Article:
In today’s marketing world, all of the competition within the market has now been transferred into the online realm. What does that mean for you and your business? You need to have a compelling and competitive online presence if you want to stand out! When companies think about their online marketing, they immediately think about digital initiatives such as social media advertising, email marketing and remarketing, etc. Though those items are definitely important if you would like to succeed in the digital space, there is a crucial component that tends to get overlooked way too often. That is; your website. Having all of the above elements are great, but if you do not have a strong website to bring customers back to then you may lose them before you even start a relationship! One of the most important aspects of building and designing a website is the planning process. It may seem tedious, and some may find approaching their website with a “laissez-faire” mindset is the best way to go, it is, however, extremely important that you consider each of the following before building out your site to ensure effectiveness and efficiency.
Although this seems very straight forward, most overthink it or miss the mark all together. Start by asking yourself, what would you like to use your website for? Or in other words, what is the main objective for your site? Is it to gain subscribers? Generate more leads? Close more customers? Inform people on a topic? Persuade an individual to take a desired action? Whatever your goal is, your website has to speak to that goal so that your results translate. For example, if you have a brick and mortar store and are looking to expand into the eCommerce world, you will need to design a website that would be both attractive and easy to navigate through for the end user browsing through your products or what it is that you are offering. Not only will focusing on your goal allow your site to evoke your goal and overall message, it will also help you to remain focused on your project. This will end up saving you time and money by not having to go back and make these fundamental changes to your website in the future; which, as a result, allows you to utilize these resources in other aspects of your business model.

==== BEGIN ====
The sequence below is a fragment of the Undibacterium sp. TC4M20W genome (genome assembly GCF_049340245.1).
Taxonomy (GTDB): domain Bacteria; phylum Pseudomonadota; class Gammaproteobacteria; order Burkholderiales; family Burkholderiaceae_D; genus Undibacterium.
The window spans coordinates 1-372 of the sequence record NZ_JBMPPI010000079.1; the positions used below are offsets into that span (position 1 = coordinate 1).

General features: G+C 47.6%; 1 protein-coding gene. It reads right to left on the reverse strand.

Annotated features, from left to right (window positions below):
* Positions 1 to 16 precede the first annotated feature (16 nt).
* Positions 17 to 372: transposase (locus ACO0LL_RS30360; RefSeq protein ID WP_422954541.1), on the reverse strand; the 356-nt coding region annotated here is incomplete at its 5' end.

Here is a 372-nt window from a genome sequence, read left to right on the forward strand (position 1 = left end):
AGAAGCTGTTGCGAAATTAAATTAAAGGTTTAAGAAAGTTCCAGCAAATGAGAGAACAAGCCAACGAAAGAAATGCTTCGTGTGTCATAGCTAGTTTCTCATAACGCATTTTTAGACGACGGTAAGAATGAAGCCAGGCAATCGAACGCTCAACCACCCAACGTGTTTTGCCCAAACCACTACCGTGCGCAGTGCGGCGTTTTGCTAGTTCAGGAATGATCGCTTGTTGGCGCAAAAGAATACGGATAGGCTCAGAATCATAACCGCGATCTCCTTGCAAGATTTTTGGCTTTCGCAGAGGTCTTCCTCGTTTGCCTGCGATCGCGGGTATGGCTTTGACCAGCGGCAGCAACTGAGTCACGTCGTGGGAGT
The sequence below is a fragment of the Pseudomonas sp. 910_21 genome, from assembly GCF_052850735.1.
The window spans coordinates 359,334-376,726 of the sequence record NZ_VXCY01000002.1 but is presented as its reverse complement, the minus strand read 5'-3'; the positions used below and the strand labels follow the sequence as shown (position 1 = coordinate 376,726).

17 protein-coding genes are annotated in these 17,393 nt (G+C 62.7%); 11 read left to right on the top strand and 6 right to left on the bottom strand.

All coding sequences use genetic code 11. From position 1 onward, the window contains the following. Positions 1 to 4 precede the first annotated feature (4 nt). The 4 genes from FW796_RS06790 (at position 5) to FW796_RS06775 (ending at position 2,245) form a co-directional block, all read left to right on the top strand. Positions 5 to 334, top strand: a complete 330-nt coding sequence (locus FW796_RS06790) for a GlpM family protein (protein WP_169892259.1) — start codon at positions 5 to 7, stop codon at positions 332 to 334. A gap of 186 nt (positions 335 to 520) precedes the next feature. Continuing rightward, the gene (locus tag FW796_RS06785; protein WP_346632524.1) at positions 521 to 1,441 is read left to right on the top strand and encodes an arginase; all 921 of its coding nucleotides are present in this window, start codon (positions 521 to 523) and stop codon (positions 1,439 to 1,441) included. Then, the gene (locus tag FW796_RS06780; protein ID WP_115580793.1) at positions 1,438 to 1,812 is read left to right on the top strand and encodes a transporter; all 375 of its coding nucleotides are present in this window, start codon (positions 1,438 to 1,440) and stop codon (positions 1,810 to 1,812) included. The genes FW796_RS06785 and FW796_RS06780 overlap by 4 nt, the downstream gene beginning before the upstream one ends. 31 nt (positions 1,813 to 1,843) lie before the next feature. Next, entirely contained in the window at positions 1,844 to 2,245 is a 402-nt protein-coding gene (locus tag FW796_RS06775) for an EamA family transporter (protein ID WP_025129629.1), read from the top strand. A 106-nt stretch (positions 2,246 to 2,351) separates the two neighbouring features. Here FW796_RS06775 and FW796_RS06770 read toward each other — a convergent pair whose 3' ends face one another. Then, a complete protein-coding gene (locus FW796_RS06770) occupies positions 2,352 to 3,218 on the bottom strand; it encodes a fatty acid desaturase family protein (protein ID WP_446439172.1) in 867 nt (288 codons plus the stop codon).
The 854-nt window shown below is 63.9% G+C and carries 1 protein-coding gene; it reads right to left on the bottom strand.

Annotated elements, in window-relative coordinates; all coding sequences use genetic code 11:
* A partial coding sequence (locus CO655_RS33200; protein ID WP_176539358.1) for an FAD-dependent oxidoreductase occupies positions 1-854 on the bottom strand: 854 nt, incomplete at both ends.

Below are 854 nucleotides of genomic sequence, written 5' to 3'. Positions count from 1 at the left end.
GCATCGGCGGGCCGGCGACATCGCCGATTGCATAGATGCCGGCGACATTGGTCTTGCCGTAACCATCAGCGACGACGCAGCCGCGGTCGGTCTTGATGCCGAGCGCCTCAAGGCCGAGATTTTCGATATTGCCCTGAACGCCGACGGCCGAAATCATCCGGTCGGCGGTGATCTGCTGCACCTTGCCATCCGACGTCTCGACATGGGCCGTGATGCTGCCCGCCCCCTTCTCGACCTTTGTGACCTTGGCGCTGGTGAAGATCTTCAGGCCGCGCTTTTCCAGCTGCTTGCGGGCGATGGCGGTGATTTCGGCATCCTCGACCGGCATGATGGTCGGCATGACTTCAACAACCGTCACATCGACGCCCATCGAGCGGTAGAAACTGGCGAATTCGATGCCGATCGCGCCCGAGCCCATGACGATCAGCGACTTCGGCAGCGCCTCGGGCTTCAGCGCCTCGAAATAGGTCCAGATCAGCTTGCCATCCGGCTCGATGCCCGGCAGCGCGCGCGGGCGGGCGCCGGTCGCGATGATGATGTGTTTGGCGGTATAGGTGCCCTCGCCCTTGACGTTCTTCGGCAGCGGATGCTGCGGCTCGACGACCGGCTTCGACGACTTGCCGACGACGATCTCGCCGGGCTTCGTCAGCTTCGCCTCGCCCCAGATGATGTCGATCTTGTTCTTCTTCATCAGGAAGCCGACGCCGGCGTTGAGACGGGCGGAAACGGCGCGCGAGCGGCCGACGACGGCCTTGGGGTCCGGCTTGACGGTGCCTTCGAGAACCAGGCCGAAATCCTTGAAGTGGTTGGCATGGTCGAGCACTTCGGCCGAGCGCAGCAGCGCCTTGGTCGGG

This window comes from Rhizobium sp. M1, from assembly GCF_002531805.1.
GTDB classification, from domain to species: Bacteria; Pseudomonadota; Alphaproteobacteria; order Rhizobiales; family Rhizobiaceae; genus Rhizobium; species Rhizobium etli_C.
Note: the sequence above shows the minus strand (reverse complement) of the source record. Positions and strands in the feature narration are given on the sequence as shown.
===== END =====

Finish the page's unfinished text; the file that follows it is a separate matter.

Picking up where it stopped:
Once you have decided what the goal of your website is, it is now time to figure out the elements and components one must prioritize in order to achieve this goal. In a perfect world, one would be able to plan, prepare, design, build, and launch their website with no time restrictions. The unfortunate reality that most companies face, however, is having a hard deadline that they have to meet and launch their site by. This is when it is important to write down a list of priorities that you feel are absolutely crucial for your site to have in order to achieve your overall goal. After all, you or a developer can always go back into your site later on and make whatever quick fixes and changes required, but if you spend hours of your time trying to think of the perfect sentence to explain that one product, for example, you will never meet your deadline. Prioritize, Prioritize, Prioritize!